The London Olympics are now over, and Mongolia won big with 2 silvers and 3 bronzes! This haul is well above its pre-London average of 1.77 medals per summer games and is one better than in Beijing (although, the quality of medals in Beijing were arguably better with 2 golds and 2 silvers).
Now that the Olympics are over let’s look where Mongolia ranks on the three tables first presented here. Returning to the list of all time medal winners1 I ran the calculations once again.
Mongolia moved up Table 1 from 54th to 52nd place. Recall that even winning a medal is a difficult thing, and 73 national teams have yet to win one. (Pre-London there were 80 teams without medals). A rank of 52nd puts Mongolia firmly in the 70th percentile of all-time winners.
|Table 1. All Time Olympic Medal Ranking|
|Relative Rank (Out of 72)||Country||Summer Medals||Winter Medals||Combined Medals|
Mongolia is now nipping at the USA’s heels moving up one place to 35th on a “medals per 1 million citizens basis.”2 If Mongolia performs as well in Rio and there is not a dramatic change upward in its population growth rate, I feel fairly confident Mongolia will surpass the US in 2016.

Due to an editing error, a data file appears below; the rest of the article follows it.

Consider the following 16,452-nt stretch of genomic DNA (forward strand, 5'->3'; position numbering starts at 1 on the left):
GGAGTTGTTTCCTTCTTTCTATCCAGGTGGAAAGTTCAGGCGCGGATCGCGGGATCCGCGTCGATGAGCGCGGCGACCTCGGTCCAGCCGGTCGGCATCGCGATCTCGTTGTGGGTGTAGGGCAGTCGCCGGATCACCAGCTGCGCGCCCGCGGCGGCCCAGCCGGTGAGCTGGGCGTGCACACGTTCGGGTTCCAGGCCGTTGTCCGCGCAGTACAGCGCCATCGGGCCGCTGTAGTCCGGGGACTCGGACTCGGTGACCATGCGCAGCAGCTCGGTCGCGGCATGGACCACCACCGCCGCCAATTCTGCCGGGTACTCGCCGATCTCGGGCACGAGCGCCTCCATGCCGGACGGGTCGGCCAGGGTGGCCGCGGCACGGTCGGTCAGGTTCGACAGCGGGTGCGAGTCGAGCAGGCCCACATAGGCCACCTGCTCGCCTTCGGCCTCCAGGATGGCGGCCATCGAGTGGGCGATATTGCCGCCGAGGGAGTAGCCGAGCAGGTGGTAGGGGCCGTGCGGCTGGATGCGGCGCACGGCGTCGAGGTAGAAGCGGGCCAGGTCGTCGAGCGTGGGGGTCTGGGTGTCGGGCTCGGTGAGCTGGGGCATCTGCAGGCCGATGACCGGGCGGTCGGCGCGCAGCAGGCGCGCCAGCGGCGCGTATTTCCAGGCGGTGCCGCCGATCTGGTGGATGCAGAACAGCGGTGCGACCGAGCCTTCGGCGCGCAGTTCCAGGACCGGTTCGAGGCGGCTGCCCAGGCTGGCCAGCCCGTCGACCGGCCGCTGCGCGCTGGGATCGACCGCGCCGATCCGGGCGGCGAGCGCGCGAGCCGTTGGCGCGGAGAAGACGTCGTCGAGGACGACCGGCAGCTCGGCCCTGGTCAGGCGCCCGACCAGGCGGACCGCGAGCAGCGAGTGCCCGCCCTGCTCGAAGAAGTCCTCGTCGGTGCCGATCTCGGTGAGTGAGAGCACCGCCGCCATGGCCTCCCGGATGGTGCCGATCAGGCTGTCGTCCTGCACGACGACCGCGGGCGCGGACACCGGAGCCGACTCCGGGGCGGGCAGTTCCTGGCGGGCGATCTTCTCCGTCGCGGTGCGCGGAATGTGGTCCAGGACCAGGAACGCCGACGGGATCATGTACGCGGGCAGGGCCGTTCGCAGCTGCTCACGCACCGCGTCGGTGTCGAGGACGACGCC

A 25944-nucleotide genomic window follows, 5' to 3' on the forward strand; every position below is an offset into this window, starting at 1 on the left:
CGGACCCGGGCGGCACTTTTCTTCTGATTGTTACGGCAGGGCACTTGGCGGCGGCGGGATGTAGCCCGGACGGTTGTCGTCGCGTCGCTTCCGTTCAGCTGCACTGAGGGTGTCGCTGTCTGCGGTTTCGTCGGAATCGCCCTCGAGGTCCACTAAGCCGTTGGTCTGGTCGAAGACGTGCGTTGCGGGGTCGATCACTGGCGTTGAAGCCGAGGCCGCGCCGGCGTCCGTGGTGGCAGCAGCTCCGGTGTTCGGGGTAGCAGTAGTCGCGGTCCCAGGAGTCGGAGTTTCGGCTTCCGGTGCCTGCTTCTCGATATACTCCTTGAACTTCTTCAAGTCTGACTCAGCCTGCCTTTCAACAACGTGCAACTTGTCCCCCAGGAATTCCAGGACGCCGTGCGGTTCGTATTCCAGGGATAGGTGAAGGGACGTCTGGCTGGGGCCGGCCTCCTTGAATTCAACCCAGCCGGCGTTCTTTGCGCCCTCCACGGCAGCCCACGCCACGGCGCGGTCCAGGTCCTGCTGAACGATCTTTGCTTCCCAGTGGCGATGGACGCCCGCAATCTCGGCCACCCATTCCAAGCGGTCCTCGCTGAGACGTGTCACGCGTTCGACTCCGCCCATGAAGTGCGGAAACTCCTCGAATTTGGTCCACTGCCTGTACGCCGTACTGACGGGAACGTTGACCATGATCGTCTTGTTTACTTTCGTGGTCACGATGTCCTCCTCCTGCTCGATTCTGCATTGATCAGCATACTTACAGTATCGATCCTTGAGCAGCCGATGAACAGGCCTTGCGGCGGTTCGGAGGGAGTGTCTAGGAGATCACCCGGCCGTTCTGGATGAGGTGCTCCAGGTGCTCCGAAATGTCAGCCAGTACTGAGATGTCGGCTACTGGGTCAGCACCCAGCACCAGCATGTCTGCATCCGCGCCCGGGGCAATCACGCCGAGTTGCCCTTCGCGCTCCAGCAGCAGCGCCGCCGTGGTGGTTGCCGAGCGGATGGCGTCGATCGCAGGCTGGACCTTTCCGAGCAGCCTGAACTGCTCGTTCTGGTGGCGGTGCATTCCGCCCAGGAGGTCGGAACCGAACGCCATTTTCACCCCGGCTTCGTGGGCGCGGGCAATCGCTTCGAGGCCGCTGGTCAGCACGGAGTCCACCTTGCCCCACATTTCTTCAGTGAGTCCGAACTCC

|Table 2. Olympic Medals Per Million Citizens|
|Rank (Out of 132)||Country||Medals|
Finally, the Sheeple Index. Recall that the basic formula is:
Olympic Sheeple Index = (total medals) * (sheep population)/(human population)
There is no contest. Mongolia just dominates here, and it will continue to well into the future.
|Table 3. Ranking on the Olympic Sheeple Index|
|Rank (Out of 20)||Country||Score|
|20||Papua New Guinea||0.000|
Congratulations to Mongolia and its athletes for such a great outcome at the London Olympics.
1. “All-time Olympic Games medal table” – http://en.wikipedia.org/wiki/All-time_Olympic_Games_medal_table (Accessed August 21, 2012).
2. Using population data from “List of Countries by Population” – http://en.wikipedia.org/wiki/List_of_countries_by_population (accessed July 30, 2012). Countries that no longer exist such as the USSR, Russian Empire, Croatia and Montenegro are not included because there was no population data immediately available.
3. “Table 96. Sheep: population” – http://www.fao.org/docrep/004/AD452E/ad452e2y.htm (accessed July 31, 2012).
4. Again, this data is for 2002, which is not ideal. But, once again, this is a contrived ranking, so who cares?